In general, the invention is directed to techniques for assignment of IP addresses to network nodes in a PON. The invention enables assignment of IP addresses within a common subnet scope to network nodes coupled to different optical fiber links and different interface modules in the PON. In this manner, the invention permits groups of network nodes coupled to different optical fiber links within the PON to carry IP addresses within a common subnet. In addition, the invention permits ISPs to consume less class C IP address spaces when attaching to multiple, independent PON interface modules.
In one embodiment, the invention provides a PON comprising a first group of network nodes and a second group of network nodes. A first interface module transmits information to the first group of nodes via a first optical fiber link. A second interface module transmits information to the second group of nodes via a second optical fiber link. A first dynamic host configuration protocol (DHCP) relay agent, associated with the first interface module, generates DHCP proxy requests for the first group of network nodes. In addition, a second DHCP relay agent, associated with the second interface module, generates DHCP proxy requests for the second group of network nodes. A DHCP server assigns IP addresses to the network nodes in the first and second groups in response to the DHCP proxy requests generated by the first and second DHCP relay agents. At least some of the IP addresses assigned to the network nodes in the first group and at least some of the IP addresses assigned to the network nodes in the second group are within a common subnet scope.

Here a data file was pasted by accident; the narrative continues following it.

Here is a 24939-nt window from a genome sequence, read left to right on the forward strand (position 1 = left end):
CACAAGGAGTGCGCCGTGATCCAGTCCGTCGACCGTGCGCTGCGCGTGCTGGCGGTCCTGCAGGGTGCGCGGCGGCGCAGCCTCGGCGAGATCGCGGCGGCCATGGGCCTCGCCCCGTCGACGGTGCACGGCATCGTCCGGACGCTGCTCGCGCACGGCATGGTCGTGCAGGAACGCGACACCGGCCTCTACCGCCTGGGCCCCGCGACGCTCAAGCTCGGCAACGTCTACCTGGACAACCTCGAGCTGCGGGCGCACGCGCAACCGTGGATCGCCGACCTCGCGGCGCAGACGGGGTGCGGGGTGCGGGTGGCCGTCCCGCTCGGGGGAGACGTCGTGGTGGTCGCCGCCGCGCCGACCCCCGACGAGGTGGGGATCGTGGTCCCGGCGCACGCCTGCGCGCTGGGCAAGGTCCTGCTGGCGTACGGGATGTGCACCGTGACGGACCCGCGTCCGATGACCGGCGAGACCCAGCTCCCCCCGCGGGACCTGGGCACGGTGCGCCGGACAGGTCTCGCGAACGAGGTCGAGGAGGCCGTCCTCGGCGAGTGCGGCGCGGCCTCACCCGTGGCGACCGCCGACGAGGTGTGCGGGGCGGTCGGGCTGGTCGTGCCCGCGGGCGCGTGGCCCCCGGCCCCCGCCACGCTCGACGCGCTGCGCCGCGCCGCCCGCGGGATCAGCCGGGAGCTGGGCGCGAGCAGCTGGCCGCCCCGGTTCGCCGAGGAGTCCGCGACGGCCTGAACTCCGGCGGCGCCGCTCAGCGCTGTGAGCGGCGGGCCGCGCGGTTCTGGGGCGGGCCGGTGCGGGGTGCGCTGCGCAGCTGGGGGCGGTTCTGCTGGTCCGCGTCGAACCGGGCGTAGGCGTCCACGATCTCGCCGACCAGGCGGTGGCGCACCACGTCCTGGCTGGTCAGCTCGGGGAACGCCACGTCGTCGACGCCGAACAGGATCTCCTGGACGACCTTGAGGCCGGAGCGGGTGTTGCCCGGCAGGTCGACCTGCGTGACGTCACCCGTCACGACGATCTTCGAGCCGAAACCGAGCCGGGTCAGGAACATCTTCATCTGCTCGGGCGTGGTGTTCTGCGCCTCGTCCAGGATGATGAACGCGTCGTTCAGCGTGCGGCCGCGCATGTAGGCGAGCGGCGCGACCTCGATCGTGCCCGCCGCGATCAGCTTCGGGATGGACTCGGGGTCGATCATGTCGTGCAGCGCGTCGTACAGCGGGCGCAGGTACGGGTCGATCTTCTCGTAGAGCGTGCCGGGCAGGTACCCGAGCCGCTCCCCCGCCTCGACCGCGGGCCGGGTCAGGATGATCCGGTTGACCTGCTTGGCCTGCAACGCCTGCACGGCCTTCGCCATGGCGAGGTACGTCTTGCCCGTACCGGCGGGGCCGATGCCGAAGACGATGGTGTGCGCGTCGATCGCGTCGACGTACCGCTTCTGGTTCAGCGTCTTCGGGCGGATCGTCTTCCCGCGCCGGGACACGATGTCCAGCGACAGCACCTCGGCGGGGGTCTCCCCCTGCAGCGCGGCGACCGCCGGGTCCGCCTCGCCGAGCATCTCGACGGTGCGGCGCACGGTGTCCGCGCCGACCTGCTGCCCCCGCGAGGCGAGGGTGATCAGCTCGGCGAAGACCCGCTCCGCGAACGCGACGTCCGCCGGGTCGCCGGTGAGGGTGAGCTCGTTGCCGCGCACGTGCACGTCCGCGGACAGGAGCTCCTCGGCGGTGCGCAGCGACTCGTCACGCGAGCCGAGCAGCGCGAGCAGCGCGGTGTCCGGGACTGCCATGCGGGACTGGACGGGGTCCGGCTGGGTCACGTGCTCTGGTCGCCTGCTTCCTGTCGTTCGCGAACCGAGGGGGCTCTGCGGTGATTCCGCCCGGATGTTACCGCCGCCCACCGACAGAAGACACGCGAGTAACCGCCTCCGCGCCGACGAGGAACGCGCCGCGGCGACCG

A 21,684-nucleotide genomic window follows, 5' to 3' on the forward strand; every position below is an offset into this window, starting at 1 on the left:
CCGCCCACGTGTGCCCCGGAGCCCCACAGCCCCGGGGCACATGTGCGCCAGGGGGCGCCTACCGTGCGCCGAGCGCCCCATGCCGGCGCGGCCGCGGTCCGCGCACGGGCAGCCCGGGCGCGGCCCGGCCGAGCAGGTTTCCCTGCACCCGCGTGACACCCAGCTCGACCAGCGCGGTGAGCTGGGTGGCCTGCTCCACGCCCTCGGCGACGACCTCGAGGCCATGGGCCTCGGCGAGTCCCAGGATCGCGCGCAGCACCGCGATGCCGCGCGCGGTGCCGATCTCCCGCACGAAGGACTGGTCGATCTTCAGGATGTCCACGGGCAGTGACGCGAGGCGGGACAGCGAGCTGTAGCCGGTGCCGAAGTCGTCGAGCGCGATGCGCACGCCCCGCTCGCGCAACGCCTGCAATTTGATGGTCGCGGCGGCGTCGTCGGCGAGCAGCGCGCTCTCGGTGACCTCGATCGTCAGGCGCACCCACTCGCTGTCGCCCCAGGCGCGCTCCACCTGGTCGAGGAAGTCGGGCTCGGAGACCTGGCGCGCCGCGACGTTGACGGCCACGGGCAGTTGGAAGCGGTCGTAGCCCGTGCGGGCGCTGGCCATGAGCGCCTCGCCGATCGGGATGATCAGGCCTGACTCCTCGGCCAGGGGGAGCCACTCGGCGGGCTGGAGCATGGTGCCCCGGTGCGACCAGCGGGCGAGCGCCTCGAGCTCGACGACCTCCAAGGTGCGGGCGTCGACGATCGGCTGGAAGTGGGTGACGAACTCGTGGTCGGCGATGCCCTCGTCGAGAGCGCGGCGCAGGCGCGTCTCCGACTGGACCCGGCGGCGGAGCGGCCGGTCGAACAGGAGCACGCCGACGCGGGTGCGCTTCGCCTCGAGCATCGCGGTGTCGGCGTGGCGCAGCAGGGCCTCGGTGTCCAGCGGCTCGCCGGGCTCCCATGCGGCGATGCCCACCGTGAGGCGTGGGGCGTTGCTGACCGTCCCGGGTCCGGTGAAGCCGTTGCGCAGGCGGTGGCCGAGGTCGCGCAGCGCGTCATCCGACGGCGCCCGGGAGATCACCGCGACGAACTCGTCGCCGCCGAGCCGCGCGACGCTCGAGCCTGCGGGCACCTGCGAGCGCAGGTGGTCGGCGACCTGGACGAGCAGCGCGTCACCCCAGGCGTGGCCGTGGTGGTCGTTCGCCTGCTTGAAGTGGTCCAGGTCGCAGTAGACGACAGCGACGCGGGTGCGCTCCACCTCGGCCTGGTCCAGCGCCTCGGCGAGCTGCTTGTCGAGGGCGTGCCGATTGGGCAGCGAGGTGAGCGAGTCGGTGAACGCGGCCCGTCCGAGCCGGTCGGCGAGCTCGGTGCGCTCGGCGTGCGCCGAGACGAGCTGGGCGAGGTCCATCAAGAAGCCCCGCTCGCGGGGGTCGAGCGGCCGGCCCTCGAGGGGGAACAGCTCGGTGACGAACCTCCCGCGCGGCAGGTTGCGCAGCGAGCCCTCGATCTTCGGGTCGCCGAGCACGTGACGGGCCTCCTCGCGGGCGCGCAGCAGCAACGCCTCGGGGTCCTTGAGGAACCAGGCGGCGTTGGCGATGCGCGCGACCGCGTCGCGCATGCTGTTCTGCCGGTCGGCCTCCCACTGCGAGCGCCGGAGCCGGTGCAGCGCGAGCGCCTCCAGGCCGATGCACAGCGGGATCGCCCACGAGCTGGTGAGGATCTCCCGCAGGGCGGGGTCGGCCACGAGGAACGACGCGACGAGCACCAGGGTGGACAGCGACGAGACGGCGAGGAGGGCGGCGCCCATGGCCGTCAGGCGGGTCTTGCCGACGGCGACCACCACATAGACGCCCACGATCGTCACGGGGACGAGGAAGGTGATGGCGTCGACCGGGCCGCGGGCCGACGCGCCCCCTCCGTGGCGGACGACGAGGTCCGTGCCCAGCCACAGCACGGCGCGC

In another embodiment, the invention provides a PON comprising a first group of network nodes coupled to a first optical fiber link, and a second group of network nodes coupled to a second optical fiber link, wherein some of the network nodes in the first group and some of the network nodes in the second group have IP addresses within a common subnet scope.
In a further embodiment, the invention provides an interface for a PON. The interface comprises a first interface module that transmits information to a first group of nodes via a first optical fiber link, and a second interface module that transmits information to a second group of nodes via a second optical fiber link. A first DHCP relay agent, associated with the first interface module, generates DHCP proxy requests for the first group of network nodes, and a second DHCP relay agent, associated with the second interface module, that generates DHCP proxy requests for the second group of network nodes.